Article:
• Microgrid
  • Distributed Generation
  • solar PV
  • Renewable Generation

Texas Model Builds the Business Case for Californian Resiliency

Peter Asmus
Jan 07, 2020

Batteries

Modular, low cost microgrids can provide long-duration resiliency services to local government critical facilities and a wide-range of host customer sites. They also help integrate variable renewable energy supplies from large-scale wind or solar farms at the transmission grid operations level. The duality of modular microgrids is demonstrated in the Electricity Reliability Council of Texas market, the largest US wind power market. Can a similar approach be applied to other markets like California, which has faced several long-duration outages over the last 3 years?

Can Modular Microgrids Help California?

California is on a growing list of states establishing longer-term 100% clean energy targets. As the state pursues its aggressive renewable energy goals it bumps up against the need for greater resilience due to wildfires and utility public safety power shut-offs. And while state and local regulators look to phase out all fossil fuels, the state is increasingly reliant upon diesel generators and other fossil fuels to keep the lights on during outages.

The state is in a conundrum. Despite California adding 7,228 MW of distributed solar PV under the California Solar Initiative beginning in 2007 and 2018, most of this capacity is not available during power outages. Due to long-standing safety protocols, the majority of solar PV deployed to date shuts off when the larger distribution grid goes down. While recent outages spurred interest in pairing such solar PV systems with batteries, the goal to sustain long-duration outages with these two resources often renders this approach uneconomical for most customer-facing outages 4 hours or longer.

Flexible resources that respond quickly, ramp up and down, and operate in ways that minimize greenhouse gas emissions (compared to diesel backup generators and traditional gas peaker plants) are particularly valuable to grid operators. If deployed at the distribution level, cleaner burning natural gas appears to offer a viable solution—especially if only called upon in rare instances. These instances could include unplanned outages, or responses to signals from the transmission system where balancing resources are required on short notice to fill in when the wind stops blowing or clouds cover large solar PV farms.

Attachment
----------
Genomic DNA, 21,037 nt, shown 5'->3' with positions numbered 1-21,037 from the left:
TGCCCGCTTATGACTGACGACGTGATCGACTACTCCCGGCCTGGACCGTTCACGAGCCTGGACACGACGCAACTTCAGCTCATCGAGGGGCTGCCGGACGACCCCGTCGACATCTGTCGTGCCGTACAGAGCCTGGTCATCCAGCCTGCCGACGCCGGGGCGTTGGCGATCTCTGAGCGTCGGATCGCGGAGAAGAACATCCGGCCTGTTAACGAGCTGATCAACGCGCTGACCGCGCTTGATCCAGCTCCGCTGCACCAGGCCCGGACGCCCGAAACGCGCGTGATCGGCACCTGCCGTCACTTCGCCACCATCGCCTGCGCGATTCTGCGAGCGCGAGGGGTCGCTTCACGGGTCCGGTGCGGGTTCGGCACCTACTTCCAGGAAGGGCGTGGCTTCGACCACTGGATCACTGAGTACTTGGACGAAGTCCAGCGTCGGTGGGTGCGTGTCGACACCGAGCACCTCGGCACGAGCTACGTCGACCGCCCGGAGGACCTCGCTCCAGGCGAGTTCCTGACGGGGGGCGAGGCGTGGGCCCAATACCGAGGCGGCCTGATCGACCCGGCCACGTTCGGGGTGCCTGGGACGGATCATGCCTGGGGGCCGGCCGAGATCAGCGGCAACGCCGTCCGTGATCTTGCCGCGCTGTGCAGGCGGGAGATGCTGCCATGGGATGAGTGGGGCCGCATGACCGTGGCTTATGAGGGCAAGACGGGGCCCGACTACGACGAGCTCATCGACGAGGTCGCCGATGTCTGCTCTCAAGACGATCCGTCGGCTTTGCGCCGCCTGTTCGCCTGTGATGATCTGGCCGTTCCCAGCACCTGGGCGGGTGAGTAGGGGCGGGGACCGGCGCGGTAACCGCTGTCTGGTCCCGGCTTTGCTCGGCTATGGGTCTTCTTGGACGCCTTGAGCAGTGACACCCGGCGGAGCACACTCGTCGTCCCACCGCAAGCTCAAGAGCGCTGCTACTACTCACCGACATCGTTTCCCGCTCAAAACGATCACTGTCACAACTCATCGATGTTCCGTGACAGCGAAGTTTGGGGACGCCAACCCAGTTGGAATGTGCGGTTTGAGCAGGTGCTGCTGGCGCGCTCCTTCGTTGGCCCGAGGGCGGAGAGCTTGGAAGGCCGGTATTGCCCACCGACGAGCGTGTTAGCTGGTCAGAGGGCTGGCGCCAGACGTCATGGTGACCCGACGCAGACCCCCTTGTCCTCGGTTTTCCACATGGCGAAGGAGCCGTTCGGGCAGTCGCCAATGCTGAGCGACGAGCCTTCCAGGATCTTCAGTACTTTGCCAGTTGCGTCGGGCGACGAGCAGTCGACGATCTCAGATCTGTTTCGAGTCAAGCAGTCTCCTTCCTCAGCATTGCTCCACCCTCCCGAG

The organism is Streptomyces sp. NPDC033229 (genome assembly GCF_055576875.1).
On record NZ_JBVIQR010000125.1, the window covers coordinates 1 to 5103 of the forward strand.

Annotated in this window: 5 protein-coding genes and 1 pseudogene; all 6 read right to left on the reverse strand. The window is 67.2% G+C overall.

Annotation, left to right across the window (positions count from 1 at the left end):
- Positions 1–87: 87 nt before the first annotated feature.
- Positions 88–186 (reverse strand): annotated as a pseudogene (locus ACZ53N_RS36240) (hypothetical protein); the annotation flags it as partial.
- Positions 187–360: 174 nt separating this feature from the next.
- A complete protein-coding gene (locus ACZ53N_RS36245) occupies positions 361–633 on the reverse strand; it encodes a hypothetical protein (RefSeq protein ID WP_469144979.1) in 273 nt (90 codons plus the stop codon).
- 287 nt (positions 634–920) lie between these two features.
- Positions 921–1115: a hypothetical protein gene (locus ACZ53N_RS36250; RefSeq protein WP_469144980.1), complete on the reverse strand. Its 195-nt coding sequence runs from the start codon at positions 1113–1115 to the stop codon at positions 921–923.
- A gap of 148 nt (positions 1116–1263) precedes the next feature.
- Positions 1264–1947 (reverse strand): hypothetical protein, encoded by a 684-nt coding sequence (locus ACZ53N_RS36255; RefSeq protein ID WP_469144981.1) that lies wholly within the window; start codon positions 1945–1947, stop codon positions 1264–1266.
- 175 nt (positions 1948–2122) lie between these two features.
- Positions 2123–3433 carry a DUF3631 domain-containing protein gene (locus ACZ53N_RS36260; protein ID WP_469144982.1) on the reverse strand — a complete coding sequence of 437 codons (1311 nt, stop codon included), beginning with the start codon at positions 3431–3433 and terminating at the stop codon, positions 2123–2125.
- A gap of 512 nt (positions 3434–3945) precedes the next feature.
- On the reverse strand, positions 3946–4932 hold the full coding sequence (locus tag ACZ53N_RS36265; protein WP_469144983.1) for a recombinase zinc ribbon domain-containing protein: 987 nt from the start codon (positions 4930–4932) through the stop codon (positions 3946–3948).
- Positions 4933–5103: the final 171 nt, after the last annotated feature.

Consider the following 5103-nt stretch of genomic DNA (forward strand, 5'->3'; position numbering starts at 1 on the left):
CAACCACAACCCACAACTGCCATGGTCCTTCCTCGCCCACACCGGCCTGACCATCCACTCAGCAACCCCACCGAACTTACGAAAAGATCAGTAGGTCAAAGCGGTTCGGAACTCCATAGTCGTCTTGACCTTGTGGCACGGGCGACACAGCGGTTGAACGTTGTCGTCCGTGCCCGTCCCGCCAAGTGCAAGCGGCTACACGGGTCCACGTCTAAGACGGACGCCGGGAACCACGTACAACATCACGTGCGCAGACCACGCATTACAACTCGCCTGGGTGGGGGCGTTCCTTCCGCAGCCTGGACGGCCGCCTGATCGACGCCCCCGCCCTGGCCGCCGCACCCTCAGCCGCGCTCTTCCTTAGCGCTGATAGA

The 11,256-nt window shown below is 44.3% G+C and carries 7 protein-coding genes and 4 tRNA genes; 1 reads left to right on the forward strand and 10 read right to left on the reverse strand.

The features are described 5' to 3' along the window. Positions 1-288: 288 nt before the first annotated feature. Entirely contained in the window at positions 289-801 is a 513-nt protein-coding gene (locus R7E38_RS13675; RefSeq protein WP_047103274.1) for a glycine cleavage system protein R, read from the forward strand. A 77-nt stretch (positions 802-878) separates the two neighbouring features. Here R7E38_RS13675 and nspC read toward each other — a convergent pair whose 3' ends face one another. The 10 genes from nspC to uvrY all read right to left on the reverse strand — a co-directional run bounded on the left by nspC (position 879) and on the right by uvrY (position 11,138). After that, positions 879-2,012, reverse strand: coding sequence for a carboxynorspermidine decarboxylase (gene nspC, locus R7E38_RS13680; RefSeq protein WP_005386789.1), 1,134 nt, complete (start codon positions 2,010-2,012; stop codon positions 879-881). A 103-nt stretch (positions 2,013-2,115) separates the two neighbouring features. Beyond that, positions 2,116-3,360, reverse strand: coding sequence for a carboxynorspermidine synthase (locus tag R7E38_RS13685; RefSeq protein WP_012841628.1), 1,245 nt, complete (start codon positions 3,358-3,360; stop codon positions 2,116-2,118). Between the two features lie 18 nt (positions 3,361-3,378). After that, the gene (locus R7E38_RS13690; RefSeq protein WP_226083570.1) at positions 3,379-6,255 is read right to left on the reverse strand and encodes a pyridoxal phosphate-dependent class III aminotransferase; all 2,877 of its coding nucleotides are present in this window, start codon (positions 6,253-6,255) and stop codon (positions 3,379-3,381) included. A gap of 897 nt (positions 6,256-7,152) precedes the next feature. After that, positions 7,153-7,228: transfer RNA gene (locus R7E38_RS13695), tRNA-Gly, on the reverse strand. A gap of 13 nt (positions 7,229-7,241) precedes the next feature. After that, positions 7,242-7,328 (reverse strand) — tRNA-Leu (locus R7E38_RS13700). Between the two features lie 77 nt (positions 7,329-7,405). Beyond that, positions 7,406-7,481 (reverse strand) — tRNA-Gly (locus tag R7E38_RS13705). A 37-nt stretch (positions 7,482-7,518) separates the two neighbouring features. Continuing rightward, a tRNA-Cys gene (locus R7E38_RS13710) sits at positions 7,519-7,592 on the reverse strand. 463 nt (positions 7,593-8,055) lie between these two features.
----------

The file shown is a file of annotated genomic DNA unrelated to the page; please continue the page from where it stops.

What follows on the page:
Natural gas-based microgrids, like those built for Enchanted Rock, can be deployed quickly. This process is detailed in a recent white paper, Resiliency Microgrids, from Guidehouse Insights and Enchanted Rock. If the microgrids are allowed to give back to the grid under a new shared economy business model they can often be paid off in 1-2 years. The company’s approach to microgrids flips many assumptions about this platform on their heads. For example, the company, along with a growing pool of other vendors, challenge the idea that microgrids are expensive, time-consuming projects out of reach for most electric utility customers.

Regulators Tackle Cleanliness and Resiliency

Utilities, regulators, and other energy stakeholders in places like California face serious, often-conflicting challenges in delivering both clean and resilient electricity. Cleanliness and resiliency are often tackled separately, but the white paper argues that smartly resourced microgrids can help support both goals. Regulators are working to solve these issues. One strategy is through the Order Instituting Rulemaking related to SB 1339, but further reforms are needed. For example, reforms to California’s resource adequacy program, which still revolve around transmission level resource assessments, could help encourage this market. California could take a lesson from Texas as to how to create greater value from microgrids that offer resiliency and help build bridges to a renewable energy future.